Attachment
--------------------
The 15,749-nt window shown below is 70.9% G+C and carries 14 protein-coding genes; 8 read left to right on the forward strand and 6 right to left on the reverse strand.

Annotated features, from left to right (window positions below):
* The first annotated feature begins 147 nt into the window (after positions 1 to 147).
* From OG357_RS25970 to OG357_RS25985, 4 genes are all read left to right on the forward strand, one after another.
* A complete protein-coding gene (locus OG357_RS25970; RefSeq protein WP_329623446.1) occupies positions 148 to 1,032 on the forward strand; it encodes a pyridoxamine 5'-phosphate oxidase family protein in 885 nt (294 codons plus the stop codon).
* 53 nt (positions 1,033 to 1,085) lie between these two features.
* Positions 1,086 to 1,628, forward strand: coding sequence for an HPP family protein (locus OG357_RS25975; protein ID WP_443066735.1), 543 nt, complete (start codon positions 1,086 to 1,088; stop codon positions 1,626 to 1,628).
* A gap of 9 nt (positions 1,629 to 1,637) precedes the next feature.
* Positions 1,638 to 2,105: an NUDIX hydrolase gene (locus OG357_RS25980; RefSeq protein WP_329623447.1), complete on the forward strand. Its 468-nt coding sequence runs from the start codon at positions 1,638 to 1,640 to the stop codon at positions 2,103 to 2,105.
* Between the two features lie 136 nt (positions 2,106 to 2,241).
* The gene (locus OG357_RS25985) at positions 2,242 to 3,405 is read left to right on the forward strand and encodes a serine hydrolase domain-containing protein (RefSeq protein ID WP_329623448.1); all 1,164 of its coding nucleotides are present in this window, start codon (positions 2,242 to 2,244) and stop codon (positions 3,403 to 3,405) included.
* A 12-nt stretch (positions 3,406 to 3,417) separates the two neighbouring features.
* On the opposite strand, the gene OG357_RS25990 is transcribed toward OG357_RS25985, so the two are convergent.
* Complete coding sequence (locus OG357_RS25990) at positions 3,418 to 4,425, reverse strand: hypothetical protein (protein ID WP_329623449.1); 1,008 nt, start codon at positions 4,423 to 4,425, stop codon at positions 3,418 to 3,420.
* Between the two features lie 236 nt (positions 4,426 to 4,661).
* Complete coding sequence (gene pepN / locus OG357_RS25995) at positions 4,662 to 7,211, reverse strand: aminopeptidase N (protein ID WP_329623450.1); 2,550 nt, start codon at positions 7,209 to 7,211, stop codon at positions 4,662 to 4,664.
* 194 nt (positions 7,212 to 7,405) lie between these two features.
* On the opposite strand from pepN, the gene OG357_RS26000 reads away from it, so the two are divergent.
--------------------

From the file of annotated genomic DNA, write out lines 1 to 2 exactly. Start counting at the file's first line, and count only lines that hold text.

The 15,749-nt window shown below is 70.9% G+C and carries 14 protein-coding genes; 8 read left to right on the forward strand and 6 right to left on the reverse strand.

Annotated features, from left to right (window positions below):